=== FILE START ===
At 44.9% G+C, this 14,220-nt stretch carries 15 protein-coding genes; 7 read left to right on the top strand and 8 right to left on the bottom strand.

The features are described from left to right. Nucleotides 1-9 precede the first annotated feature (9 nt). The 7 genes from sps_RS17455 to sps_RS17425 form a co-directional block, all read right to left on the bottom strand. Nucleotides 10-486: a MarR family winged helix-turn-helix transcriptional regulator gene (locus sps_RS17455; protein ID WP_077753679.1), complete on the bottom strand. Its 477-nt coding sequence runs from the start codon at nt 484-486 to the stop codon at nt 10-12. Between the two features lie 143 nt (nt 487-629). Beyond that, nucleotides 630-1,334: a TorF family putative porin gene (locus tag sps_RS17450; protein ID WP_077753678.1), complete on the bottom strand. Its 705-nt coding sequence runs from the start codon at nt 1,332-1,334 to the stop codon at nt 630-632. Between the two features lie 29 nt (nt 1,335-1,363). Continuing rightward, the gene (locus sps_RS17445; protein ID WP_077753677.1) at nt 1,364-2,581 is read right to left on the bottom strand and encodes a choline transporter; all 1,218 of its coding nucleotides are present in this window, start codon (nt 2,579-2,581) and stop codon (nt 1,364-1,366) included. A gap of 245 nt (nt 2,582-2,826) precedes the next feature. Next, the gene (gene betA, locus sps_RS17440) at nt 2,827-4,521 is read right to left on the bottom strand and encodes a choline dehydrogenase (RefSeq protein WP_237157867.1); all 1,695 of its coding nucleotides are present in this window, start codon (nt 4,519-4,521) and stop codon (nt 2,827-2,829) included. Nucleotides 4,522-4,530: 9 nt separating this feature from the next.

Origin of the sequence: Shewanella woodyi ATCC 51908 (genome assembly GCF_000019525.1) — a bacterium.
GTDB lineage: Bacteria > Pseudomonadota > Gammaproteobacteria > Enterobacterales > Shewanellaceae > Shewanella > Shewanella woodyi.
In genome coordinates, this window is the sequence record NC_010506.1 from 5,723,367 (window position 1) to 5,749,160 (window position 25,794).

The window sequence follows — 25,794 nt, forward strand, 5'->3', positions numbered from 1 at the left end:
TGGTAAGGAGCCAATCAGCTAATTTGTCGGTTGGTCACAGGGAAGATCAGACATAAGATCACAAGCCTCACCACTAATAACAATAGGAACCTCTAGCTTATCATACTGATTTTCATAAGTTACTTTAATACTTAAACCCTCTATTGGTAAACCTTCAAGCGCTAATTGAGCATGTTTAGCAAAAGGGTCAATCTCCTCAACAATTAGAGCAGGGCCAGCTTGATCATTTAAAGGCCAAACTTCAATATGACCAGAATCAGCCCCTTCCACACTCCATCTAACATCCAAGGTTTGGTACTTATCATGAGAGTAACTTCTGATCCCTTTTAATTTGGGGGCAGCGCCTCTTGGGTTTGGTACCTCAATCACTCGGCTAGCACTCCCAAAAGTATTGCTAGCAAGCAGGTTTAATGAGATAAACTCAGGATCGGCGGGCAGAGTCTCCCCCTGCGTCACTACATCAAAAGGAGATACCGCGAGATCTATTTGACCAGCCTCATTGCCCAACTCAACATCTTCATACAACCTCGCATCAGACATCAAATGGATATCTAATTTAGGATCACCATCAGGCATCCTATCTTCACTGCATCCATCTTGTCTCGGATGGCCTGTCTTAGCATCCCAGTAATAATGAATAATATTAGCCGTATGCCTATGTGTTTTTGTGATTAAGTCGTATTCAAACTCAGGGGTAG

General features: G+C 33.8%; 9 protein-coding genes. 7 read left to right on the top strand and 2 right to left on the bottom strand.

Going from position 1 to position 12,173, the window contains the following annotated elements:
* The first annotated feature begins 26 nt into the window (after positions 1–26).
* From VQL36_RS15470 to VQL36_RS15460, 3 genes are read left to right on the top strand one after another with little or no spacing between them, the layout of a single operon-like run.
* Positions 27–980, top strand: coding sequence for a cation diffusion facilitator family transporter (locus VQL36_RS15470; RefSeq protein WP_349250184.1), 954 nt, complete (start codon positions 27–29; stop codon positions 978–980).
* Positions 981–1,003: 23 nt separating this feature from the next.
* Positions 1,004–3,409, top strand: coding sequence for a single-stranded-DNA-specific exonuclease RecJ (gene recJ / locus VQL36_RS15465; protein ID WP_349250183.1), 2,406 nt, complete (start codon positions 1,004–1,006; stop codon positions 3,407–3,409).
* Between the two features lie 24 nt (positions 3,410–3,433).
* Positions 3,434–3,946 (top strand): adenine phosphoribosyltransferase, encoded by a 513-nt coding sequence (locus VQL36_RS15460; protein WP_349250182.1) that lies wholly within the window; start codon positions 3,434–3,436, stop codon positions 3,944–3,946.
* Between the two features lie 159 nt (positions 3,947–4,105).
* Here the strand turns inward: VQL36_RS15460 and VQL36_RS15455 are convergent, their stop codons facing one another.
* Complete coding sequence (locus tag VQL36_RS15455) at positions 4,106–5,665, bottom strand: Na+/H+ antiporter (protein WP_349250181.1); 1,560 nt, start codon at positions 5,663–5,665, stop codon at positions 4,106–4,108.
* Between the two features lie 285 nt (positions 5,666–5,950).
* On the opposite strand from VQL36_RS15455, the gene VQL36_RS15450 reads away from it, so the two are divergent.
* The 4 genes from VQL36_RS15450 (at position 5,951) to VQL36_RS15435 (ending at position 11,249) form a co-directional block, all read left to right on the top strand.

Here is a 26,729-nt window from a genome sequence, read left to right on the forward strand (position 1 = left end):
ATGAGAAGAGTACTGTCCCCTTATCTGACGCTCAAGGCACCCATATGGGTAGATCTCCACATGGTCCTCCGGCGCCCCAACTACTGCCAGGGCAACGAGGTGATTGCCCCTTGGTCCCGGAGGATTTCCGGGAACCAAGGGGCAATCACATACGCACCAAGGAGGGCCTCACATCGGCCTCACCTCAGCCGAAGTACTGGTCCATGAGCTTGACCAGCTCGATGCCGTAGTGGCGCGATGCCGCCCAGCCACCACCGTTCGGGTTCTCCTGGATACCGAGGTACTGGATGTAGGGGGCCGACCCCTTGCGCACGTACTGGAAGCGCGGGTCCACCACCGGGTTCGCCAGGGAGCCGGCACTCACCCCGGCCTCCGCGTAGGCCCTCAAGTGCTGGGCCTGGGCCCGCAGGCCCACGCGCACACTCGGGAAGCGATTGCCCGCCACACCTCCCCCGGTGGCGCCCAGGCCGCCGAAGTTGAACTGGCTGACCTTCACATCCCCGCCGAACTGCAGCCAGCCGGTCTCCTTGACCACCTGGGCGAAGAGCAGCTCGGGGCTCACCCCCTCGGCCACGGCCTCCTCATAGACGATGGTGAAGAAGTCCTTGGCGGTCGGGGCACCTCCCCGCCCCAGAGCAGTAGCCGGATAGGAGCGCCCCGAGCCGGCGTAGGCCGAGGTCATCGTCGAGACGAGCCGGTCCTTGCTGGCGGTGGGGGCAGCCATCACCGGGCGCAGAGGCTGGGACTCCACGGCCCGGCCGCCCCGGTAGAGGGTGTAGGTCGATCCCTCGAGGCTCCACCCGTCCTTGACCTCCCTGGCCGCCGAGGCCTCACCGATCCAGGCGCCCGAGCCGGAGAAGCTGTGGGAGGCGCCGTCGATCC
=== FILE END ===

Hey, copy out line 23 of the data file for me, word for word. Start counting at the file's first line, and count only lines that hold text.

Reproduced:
Here is a 26,729-nt window from a genome sequence, read left to right on the forward strand (position 1 = left end):